Major Changes for YG Acoustics
If you look closely at the easel to the right of the photo of the YG room at the Sands/Venetian Convention Center, you can see the text "with drivers machined in-house." Usually, this means that the manufacturer has machined the baskets and polepieces, but in the case of YG, they are also talking about the cones!
Called "BilletCore" by the Colorado company, the aluminum cone for the midrange and low-frequency drive-units used in the top-of-the-line Anat III Reference ($111,000/system) and the smaller three-way Kipod is milled from a solid block of aluminum. In the case of the Anat subwoofer, the starting point is a billet of aluminum 2.5" thick weighing 16 lbs, compared with the finished cone after a day of work, which is 0.008" thick and weighs less than 1 ounce. Stiffening ribs are left on the rear of the cone and the final step is to black-anodize the aluminum. The benefit of machining the cone is said to be improved unit-unit consistency and rigidity compared with a conventional spun, cast, or pressed metal diaphragm, which pushes break-up modes even farther out-of-band.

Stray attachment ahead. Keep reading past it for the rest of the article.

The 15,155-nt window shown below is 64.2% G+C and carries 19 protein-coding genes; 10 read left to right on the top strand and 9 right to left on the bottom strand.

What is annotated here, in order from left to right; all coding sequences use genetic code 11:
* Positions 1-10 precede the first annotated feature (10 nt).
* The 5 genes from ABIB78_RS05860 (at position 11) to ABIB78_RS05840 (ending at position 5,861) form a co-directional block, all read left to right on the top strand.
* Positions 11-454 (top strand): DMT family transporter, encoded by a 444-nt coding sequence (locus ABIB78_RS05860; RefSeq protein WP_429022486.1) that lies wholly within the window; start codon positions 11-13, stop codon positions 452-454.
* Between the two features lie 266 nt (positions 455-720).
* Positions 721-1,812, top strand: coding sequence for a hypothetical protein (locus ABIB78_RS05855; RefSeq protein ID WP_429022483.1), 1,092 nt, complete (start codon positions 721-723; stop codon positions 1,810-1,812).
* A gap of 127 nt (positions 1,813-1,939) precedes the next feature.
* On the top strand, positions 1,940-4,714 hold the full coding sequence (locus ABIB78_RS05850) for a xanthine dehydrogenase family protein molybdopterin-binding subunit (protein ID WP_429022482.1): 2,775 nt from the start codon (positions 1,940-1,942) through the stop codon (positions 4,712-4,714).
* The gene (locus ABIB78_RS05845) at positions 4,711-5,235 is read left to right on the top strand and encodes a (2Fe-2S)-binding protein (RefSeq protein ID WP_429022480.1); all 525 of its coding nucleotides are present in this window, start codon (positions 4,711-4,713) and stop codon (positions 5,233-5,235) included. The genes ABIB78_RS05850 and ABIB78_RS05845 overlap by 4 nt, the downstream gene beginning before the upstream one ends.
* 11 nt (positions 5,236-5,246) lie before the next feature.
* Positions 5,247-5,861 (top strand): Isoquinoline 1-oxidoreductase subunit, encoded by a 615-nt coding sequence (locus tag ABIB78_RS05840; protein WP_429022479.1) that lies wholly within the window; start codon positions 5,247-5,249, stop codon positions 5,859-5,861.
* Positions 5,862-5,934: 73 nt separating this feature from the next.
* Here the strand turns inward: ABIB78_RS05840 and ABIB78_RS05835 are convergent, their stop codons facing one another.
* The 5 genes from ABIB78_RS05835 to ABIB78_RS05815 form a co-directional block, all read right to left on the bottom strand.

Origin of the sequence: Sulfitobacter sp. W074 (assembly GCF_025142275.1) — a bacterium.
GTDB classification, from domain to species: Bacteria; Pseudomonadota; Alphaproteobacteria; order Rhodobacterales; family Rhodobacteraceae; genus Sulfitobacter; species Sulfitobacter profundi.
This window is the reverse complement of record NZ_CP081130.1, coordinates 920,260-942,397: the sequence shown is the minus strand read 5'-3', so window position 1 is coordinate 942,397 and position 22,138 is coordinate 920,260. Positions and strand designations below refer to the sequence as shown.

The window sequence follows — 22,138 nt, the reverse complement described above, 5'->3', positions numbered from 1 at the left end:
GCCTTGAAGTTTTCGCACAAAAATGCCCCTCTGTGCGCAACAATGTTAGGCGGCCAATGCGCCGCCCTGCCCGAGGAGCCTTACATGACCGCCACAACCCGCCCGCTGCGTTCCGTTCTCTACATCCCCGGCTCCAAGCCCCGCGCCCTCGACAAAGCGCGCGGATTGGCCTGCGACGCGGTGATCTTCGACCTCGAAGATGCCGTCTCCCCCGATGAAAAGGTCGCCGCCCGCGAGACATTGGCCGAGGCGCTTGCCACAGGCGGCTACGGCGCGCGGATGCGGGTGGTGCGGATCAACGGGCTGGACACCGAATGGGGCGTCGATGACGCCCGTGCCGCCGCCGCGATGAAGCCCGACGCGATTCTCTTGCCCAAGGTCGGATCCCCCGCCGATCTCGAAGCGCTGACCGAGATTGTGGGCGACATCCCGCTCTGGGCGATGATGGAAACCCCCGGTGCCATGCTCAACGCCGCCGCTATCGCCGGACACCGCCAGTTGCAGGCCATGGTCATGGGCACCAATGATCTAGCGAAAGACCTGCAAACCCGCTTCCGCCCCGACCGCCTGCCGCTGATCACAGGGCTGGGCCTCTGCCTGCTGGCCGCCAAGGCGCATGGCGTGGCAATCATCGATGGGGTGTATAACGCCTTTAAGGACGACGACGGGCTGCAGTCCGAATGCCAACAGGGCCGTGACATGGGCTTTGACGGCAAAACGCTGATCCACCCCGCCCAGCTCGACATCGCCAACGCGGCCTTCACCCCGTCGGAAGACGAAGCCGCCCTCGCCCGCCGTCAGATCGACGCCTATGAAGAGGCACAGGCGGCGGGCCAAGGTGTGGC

Though YG was in the same room as in previous CESes, they had taken heroic measures this year to tame its acoustics, as can be seen from the photo. The result was worth the effort. In a system that included dCS Scarlatti digital front-end, a Veloce battery-powered preamp, Tenor 350M monoblocks, and Kubala-Sosna Master Reference cables, the Anat II Reference produced a warm, detailed, full-range sound. Particularly impressive was a version of Sting's "Roxanne" from Italian singer Petra Magoni of Musica Nuda. Both the voice and the solo double bass accompaniment had a palpable presence but without sounding forced or exaggerated.